BimetalismBen Bulger was a silver man,
Though not a mine had he:
He thought it were a noble plan
To make the coinage free."There hain't for years been sech a time,"
Said Ben to his bull pup,
"For biz—the country's broke and I'm
The hardest kind of up."The paper says that that's because
The silver coins is sca'ce,
And that the chaps which makes the laws
Puts gold ones in their place."They says them nations always be
Most prosperatin' where
The wolume of the currency
Ain't so disgustin' rare."His dog, which hadn't breakfasted,
Dissented from his view,
And wished that he could swell, instead,
The volume of cold stew."Nobody'd put me up," said Ben,
"With patriot galoots
Which benefits their feller men
By playin' warious roots;"But havin' all the tools about,
I'm goin' to commence
A-turnin' silver dollars out
Wuth eighty-seven cents."The feller takin' 'em can't whine:
(No more, likewise, can I):
They're better than the genooine,
Which mostly satisfy."It's only makin' coinage free,
And mebby might augment
The wolume of the currency
A noomerous per cent."I don't quite see his error nor
But fifteen years they gave him for
That technical offense.(Ambrose Bierce, Shapes of Clay, src)
Saturday, February 26, 2011
Or 'Bimetallism', as the debate used to be in the days of precious-metal standards.
Friday, February 18, 2011
"If you vote for a mainstream candidate who is top of the ballot in the first round, your other preferences will never be counted," [the Prime Minister] said."But if you vote for a fringe party who gets knocked out, your other preferences will be counted. In other words, you get another bite of the cherry. I don't see why voters of the BNP or Monster Raving Loony Party should get their votes counted more times than supporters of the Conservatives or, for that matter, Labour or Liberal Democrats." (src)Now, I've dealt with this issue before (posts passim), but it's only fair to have another bite of the cherry. (Sorry, couldn't resist.) Although actually, I'd like to take issue with the first part of the Prime Minister's statement, which is a new one from the 'No' camp. Because at least in theory, there is nothing stopping the candidate who comes top in the first round from eventually getting knocked out. So although your candidate comes top in the first round, it may still be that eventually some of your other preferences come into play. And even if not, your ballot has played a part numerous times (as I have explained before) in keeping your candidate in the race, which is in many ways nicer for you than seeing your preferred candidates keep getting knocked out of the process. So a supporter of the Big Three will see their first choice stay in the process longer (and thus have a better chance of winning) than someone who only supports fringe parties. To me, that seems completely unproblematic.In the interests of an ostensibly balanced approach to the question, let me take issue with something the Deputy Prime Minister said as well.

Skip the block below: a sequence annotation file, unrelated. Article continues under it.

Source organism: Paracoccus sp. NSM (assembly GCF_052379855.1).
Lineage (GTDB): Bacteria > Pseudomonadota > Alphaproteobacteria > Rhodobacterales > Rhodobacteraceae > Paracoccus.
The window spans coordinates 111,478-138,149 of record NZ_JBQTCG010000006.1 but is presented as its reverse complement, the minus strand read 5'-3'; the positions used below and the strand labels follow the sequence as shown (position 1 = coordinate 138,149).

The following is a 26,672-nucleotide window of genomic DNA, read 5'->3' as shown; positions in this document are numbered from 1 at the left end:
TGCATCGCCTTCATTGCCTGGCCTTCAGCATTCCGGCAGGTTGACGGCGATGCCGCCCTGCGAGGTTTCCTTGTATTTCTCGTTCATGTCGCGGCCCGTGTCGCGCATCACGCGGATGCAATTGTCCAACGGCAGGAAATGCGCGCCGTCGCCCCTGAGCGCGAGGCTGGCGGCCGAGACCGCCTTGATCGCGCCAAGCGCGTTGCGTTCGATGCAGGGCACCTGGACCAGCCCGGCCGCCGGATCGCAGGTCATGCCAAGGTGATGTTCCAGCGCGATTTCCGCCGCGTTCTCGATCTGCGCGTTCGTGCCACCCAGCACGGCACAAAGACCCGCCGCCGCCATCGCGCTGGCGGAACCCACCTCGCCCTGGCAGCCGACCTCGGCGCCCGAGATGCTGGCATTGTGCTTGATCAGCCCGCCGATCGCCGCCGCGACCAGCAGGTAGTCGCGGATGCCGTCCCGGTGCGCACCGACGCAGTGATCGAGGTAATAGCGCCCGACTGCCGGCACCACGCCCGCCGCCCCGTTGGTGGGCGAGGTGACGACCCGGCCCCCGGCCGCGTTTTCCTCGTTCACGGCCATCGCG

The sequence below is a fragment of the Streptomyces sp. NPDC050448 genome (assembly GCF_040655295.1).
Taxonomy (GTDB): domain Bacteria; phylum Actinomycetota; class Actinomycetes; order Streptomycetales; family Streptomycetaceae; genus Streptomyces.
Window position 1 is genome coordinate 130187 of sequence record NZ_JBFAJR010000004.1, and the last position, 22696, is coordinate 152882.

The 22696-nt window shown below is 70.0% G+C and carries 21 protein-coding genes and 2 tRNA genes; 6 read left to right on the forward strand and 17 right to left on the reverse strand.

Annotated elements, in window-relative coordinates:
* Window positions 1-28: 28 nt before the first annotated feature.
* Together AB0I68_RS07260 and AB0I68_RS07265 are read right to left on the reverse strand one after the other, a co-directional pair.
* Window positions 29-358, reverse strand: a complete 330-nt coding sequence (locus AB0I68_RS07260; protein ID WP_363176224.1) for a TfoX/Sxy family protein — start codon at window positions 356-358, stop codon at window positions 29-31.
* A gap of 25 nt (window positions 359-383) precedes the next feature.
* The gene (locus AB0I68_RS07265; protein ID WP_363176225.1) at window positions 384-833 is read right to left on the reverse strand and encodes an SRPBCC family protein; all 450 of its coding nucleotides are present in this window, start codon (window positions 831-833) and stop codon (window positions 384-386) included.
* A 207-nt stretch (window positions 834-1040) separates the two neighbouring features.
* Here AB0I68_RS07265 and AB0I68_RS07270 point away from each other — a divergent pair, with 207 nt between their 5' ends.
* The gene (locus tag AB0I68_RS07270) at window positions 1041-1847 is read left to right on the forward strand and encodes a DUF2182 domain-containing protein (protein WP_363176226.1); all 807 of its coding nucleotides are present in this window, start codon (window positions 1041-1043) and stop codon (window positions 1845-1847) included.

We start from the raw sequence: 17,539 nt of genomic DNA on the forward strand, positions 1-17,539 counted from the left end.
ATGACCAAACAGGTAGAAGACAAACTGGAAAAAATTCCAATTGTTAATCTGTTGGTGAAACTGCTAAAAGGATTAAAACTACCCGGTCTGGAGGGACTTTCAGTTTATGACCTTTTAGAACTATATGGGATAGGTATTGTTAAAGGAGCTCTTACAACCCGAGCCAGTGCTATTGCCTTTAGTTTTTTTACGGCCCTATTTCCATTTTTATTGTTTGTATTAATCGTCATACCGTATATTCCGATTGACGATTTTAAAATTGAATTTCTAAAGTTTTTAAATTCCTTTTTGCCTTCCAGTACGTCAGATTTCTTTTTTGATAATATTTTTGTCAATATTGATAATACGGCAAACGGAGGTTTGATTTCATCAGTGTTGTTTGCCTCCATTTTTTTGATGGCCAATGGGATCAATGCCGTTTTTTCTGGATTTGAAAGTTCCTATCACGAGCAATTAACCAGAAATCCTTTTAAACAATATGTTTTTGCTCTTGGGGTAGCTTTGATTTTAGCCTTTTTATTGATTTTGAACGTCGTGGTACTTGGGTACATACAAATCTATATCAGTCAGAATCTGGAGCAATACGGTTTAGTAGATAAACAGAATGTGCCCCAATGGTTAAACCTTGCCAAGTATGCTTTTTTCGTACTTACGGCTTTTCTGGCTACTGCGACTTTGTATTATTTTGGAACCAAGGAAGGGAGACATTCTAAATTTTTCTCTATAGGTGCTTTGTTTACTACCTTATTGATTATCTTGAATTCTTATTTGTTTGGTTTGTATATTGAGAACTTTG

"It is because there are so many MPs with jobs for life that there are so many who can take their constituents for granted,” [the DPM] said."And it is because there were so many MPs taking their constituents for granted that so many abused their expenses. When a person is corrupt, they should be punished. When a system makes corruption more likely, it should be changed."In fact, there wasn't a very strong link between either the majority or the tenure of an MP and their likelihood to have abused expenses, except in the sense that longer-serving MPs had had longer to rack up dubious expenses claims. The original blogospherical study which claimed such a link was swiftly shown to have been a statistical artefact, and no further work, to my knowledge at least, has produced any kind of statistical link between any given property of an MP and their expenses claims.Of course, in spite of my attempt to be balanced, readers will be aware that I do intend quite strongly to vote 'Yes' in the forthcoming referendum: I am all in favour of widening consumer choice, and cannot see why I should abandon that principle when it comes to the ballot box. It puzzles me that people who share my preference for wider choice are so frequently against changing to a ranked system, while people who tend to oppose wider choice are so often in favour.
Sunday, February 13, 2011
If you want to maintain a blogging career, I have learnt two lessons.
- I can recommend a PhD: easy hours, regular pay, regularly thinking about all sorts of things anyway, and opportunities to chat with colleagues thus sharpening arguments and critical thinking are only a few of the benefits.
- I can't recommend graduating without a proper contract of employment: working two jobs to keep body and soul in roughly the same location is not conducive to having the time to think up new and interesting things to write about.